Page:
Argentina high court rules anti-monopoly broadcast law constitutional

[JURIST] Argentina's Supreme Court [official website, in Spanish] ruled Tuesday that clauses of an anti-monopoly law that will dismantle media conglomerate Grupo Clarin SA (GCLA) [official website] are constitutional. The court upheld [Reuters report] Law 26.522 [text, in Spanish], also known as the "Audiovisual Media Law," ruling [AP report] that it was within the bounds of the constitution, forcing Clarin to sell off some of its assets. The ruling also indicates that the government should compensate license owners for the loss of their rights. The decision is considered a victory for the state, forcing Clarin to reduce its licenses to 24 from the 158 licenses it holds throughout the country and cut down its market share to 35 percent from 47 percent. Clarin objected to articles 41, 45, 48, and 161, which relate to the restriction the number of audiovisual licenses held by a media company and the time limit for those to who have to comply with the law.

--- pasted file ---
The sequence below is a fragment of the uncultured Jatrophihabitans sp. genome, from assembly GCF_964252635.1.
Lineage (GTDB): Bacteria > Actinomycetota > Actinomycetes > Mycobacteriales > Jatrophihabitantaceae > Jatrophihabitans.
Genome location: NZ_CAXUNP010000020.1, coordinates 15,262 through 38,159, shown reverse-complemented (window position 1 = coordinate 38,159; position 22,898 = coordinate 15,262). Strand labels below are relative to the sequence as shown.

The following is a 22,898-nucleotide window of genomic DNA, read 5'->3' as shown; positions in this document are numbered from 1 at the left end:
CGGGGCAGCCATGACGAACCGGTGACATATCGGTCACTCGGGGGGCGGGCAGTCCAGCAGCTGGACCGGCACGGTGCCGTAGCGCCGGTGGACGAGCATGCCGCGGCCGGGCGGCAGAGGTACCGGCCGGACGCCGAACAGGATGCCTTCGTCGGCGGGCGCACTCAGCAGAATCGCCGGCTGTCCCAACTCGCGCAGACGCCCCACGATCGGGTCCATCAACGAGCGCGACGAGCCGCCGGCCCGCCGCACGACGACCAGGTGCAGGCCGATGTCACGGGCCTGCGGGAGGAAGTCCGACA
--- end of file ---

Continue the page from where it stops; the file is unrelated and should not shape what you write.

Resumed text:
The supreme court heard arguments on August 28 and 29. Clarin has argued that Article 161, the most controversial provision, violates the constitution by forcing companies to sell off previously acquired operating licenses. In April an Argentinian appeals court struck down [JURIST report] key parts of the 2009 media law. President Christina Fernandez de Kirchner signed into law [JURIST report] in 2009 the controversial bill giving her government more power to regulate the media, while limiting the power of private media companies. Kirchner claimed that Clarin was trying to bring down her government through biased reporting. Kirchner reportedly blamed her 20 percent approval rating and a mid-term election loss on Clarin, which controls 46 percent of the Argentina cable market, and wanted to pass the media law before losing her Congressional majority in December.

 

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